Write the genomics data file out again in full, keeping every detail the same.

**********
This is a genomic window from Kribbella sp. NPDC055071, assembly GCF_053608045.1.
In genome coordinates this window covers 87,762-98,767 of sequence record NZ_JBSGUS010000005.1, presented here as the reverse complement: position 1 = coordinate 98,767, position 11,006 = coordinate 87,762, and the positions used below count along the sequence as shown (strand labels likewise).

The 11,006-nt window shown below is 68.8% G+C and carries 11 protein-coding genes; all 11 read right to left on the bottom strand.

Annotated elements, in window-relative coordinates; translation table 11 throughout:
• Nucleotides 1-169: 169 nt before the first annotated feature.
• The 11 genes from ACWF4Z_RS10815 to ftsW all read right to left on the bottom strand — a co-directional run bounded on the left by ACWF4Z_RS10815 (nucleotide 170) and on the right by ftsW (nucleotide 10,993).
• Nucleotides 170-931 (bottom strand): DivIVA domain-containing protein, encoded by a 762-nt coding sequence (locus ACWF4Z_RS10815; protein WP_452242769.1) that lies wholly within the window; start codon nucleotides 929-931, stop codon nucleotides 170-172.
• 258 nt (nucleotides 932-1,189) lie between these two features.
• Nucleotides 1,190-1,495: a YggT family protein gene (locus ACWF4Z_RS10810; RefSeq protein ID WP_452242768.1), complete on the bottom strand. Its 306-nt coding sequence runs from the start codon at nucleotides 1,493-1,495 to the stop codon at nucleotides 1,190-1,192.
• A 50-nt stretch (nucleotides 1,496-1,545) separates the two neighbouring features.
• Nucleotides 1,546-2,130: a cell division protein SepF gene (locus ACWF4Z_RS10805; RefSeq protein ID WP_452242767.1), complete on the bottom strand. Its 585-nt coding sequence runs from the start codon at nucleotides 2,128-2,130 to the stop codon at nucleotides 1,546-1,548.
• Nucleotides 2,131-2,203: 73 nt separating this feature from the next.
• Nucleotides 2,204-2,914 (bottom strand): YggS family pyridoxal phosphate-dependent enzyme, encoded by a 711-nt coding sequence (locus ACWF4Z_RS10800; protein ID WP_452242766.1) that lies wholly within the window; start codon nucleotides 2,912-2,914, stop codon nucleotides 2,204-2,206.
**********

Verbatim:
This is a genomic window from Kribbella sp. NPDC055071, assembly GCF_053608045.1.
In genome coordinates this window covers 87,762-98,767 of sequence record NZ_JBSGUS010000005.1, presented here as the reverse complement: position 1 = coordinate 98,767, position 11,006 = coordinate 87,762, and the positions used below count along the sequence as shown (strand labels likewise).

The 11,006-nt window shown below is 68.8% G+C and carries 11 protein-coding genes; all 11 read right to left on the bottom strand.

Annotated elements, in window-relative coordinates; translation table 11 throughout:
• Nucleotides 1-169: 169 nt before the first annotated feature.
• The 11 genes from ACWF4Z_RS10815 to ftsW all read right to left on the bottom strand — a co-directional run bounded on the left by ACWF4Z_RS10815 (nucleotide 170) and on the right by ftsW (nucleotide 10,993).
• Nucleotides 170-931 (bottom strand): DivIVA domain-containing protein, encoded by a 762-nt coding sequence (locus ACWF4Z_RS10815; protein WP_452242769.1) that lies wholly within the window; start codon nucleotides 929-931, stop codon nucleotides 170-172.
• 258 nt (nucleotides 932-1,189) lie between these two features.
• Nucleotides 1,190-1,495: a YggT family protein gene (locus ACWF4Z_RS10810; RefSeq protein ID WP_452242768.1), complete on the bottom strand. Its 306-nt coding sequence runs from the start codon at nucleotides 1,493-1,495 to the stop codon at nucleotides 1,190-1,192.
• A 50-nt stretch (nucleotides 1,496-1,545) separates the two neighbouring features.
• Nucleotides 1,546-2,130: a cell division protein SepF gene (locus ACWF4Z_RS10805; RefSeq protein ID WP_452242767.1), complete on the bottom strand. Its 585-nt coding sequence runs from the start codon at nucleotides 2,128-2,130 to the stop codon at nucleotides 1,546-1,548.
• Nucleotides 2,131-2,203: 73 nt separating this feature from the next.
• Nucleotides 2,204-2,914 (bottom strand): YggS family pyridoxal phosphate-dependent enzyme, encoded by a 711-nt coding sequence (locus ACWF4Z_RS10800; protein ID WP_452242766.1) that lies wholly within the window; start codon nucleotides 2,912-2,914, stop codon nucleotides 2,204-2,206.